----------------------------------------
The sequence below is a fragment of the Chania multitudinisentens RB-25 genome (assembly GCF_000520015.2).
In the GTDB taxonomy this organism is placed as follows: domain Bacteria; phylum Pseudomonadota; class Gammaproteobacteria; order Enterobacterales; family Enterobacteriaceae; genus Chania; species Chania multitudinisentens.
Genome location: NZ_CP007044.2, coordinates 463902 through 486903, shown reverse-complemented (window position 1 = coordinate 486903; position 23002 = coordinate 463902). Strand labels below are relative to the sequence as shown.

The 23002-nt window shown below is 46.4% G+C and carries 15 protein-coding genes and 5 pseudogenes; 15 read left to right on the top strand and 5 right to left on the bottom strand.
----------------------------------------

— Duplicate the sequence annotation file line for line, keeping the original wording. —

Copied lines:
The sequence below is a fragment of the Chania multitudinisentens RB-25 genome (assembly GCF_000520015.2).
In the GTDB taxonomy this organism is placed as follows: domain Bacteria; phylum Pseudomonadota; class Gammaproteobacteria; order Enterobacterales; family Enterobacteriaceae; genus Chania; species Chania multitudinisentens.
Genome location: NZ_CP007044.2, coordinates 463902 through 486903, shown reverse-complemented (window position 1 = coordinate 486903; position 23002 = coordinate 463902). Strand labels below are relative to the sequence as shown.

The 23002-nt window shown below is 46.4% G+C and carries 15 protein-coding genes and 5 pseudogenes; 15 read left to right on the top strand and 5 right to left on the bottom strand.